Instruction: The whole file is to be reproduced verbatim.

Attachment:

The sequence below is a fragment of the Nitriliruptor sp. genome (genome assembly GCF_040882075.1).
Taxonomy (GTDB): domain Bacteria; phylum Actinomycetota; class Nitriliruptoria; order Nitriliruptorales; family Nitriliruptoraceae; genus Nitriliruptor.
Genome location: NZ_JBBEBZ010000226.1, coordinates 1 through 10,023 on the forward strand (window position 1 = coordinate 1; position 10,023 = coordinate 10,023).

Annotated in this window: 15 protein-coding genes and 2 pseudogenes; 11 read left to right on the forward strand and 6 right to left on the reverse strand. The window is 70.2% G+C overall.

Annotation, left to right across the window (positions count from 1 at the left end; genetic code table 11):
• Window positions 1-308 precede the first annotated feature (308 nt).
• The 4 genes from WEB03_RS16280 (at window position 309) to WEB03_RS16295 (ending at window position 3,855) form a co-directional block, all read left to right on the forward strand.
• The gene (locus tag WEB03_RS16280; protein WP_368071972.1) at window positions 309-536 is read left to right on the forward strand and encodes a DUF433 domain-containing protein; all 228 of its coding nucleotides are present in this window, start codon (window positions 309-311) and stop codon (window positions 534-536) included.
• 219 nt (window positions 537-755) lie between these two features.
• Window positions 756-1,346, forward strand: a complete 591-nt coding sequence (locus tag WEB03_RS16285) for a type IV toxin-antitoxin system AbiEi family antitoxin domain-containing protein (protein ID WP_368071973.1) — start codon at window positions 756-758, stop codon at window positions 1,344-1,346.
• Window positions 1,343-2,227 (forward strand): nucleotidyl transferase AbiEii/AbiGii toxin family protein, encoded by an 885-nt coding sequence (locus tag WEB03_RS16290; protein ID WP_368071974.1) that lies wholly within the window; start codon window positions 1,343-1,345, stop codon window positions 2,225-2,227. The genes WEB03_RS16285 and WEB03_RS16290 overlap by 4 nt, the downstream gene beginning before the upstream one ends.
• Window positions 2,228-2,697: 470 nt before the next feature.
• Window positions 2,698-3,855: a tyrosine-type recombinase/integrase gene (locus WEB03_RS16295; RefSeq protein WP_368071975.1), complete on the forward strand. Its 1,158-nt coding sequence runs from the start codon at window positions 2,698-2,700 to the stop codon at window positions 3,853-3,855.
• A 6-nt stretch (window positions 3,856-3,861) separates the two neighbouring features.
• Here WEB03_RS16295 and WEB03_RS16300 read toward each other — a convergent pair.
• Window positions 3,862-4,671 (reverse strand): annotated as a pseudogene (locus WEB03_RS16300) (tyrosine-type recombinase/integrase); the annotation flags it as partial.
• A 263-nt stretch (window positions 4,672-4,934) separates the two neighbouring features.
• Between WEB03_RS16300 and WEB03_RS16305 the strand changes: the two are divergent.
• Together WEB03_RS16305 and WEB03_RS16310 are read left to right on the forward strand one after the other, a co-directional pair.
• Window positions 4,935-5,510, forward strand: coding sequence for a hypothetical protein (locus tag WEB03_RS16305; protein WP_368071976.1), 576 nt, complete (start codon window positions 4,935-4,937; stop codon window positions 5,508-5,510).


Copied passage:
The sequence below is a fragment of the Nitriliruptor sp. genome (genome assembly GCF_040882075.1).
Taxonomy (GTDB): domain Bacteria; phylum Actinomycetota; class Nitriliruptoria; order Nitriliruptorales; family Nitriliruptoraceae; genus Nitriliruptor.
Genome location: NZ_JBBEBZ010000226.1, coordinates 1 through 10,023 on the forward strand (window position 1 = coordinate 1; position 10,023 = coordinate 10,023).

Annotated in this window: 15 protein-coding genes and 2 pseudogenes; 11 read left to right on the forward strand and 6 right to left on the reverse strand. The window is 70.2% G+C overall.

Annotation, left to right across the window (positions count from 1 at the left end; genetic code table 11):
• Window positions 1-308 precede the first annotated feature (308 nt).
• The 4 genes from WEB03_RS16280 (at window position 309) to WEB03_RS16295 (ending at window position 3,855) form a co-directional block, all read left to right on the forward strand.
• The gene (locus tag WEB03_RS16280; protein WP_368071972.1) at window positions 309-536 is read left to right on the forward strand and encodes a DUF433 domain-containing protein; all 228 of its coding nucleotides are present in this window, start codon (window positions 309-311) and stop codon (window positions 534-536) included.
• 219 nt (window positions 537-755) lie between these two features.
• Window positions 756-1,346, forward strand: a complete 591-nt coding sequence (locus tag WEB03_RS16285) for a type IV toxin-antitoxin system AbiEi family antitoxin domain-containing protein (protein ID WP_368071973.1) — start codon at window positions 756-758, stop codon at window positions 1,344-1,346.
• Window positions 1,343-2,227 (forward strand): nucleotidyl transferase AbiEii/AbiGii toxin family protein, encoded by an 885-nt coding sequence (locus tag WEB03_RS16290; protein ID WP_368071974.1) that lies wholly within the window; start codon window positions 1,343-1,345, stop codon window positions 2,225-2,227. The genes WEB03_RS16285 and WEB03_RS16290 overlap by 4 nt, the downstream gene beginning before the upstream one ends.
• Window positions 2,228-2,697: 470 nt before the next feature.
• Window positions 2,698-3,855: a tyrosine-type recombinase/integrase gene (locus WEB03_RS16295; RefSeq protein WP_368071975.1), complete on the forward strand. Its 1,158-nt coding sequence runs from the start codon at window positions 2,698-2,700 to the stop codon at window positions 3,853-3,855.
• A 6-nt stretch (window positions 3,856-3,861) separates the two neighbouring features.
• Here WEB03_RS16295 and WEB03_RS16300 read toward each other — a convergent pair.
• Window positions 3,862-4,671 (reverse strand): annotated as a pseudogene (locus WEB03_RS16300) (tyrosine-type recombinase/integrase); the annotation flags it as partial.
• A 263-nt stretch (window positions 4,672-4,934) separates the two neighbouring features.
• Between WEB03_RS16300 and WEB03_RS16305 the strand changes: the two are divergent.
• Together WEB03_RS16305 and WEB03_RS16310 are read left to right on the forward strand one after the other, a co-directional pair.
• Window positions 4,935-5,510, forward strand: coding sequence for a hypothetical protein (locus tag WEB03_RS16305; protein WP_368071976.1), 576 nt, complete (start codon window positions 4,935-4,937; stop codon window positions 5,508-5,510).